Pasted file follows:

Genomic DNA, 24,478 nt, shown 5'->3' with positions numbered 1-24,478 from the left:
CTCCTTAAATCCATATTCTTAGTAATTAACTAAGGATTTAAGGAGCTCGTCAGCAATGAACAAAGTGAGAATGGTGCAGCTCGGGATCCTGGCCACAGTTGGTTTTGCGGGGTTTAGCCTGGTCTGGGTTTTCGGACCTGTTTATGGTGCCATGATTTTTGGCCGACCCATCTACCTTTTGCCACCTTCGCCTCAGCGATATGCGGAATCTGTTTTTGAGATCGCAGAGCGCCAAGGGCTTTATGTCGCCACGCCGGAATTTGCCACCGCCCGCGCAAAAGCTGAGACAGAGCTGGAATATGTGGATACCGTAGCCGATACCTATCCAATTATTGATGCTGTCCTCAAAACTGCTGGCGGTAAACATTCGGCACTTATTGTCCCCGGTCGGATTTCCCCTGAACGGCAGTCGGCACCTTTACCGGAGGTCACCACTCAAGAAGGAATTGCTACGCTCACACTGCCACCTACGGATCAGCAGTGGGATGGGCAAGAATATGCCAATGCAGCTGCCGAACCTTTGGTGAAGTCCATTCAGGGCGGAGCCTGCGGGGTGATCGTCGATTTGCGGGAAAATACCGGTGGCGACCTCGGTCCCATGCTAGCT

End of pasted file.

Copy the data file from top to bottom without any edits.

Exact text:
Genomic DNA, 24,478 nt, shown 5'->3' with positions numbered 1-24,478 from the left:
CTCCTTAAATCCATATTCTTAGTAATTAACTAAGGATTTAAGGAGCTCGTCAGCAATGAACAAAGTGAGAATGGTGCAGCTCGGGATCCTGGCCACAGTTGGTTTTGCGGGGTTTAGCCTGGTCTGGGTTTTCGGACCTGTTTATGGTGCCATGATTTTTGGCCGACCCATCTACCTTTTGCCACCTTCGCCTCAGCGATATGCGGAATCTGTTTTTGAGATCGCAGAGCGCCAAGGGCTTTATGTCGCCACGCCGGAATTTGCCACCGCCCGCGCAAAAGCTGAGACAGAGCTGGAATATGTGGATACCGTAGCCGATACCTATCCAATTATTGATGCTGTCCTCAAAACTGCTGGCGGTAAACATTCGGCACTTATTGTCCCCGGTCGGATTTCCCCTGAACGGCAGTCGGCACCTTTACCGGAGGTCACCACTCAAGAAGGAATTGCTACGCTCACACTGCCACCTACGGATCAGCAGTGGGATGGGCAAGAATATGCCAATGCAGCTGCCGAACCTTTGGTGAAGTCCATTCAGGGCGGAGCCTGCGGGGTGATCGTCGATTTGCGGGAAAATACCGGTGGCGACCTCGGTCCCATGCTAGCT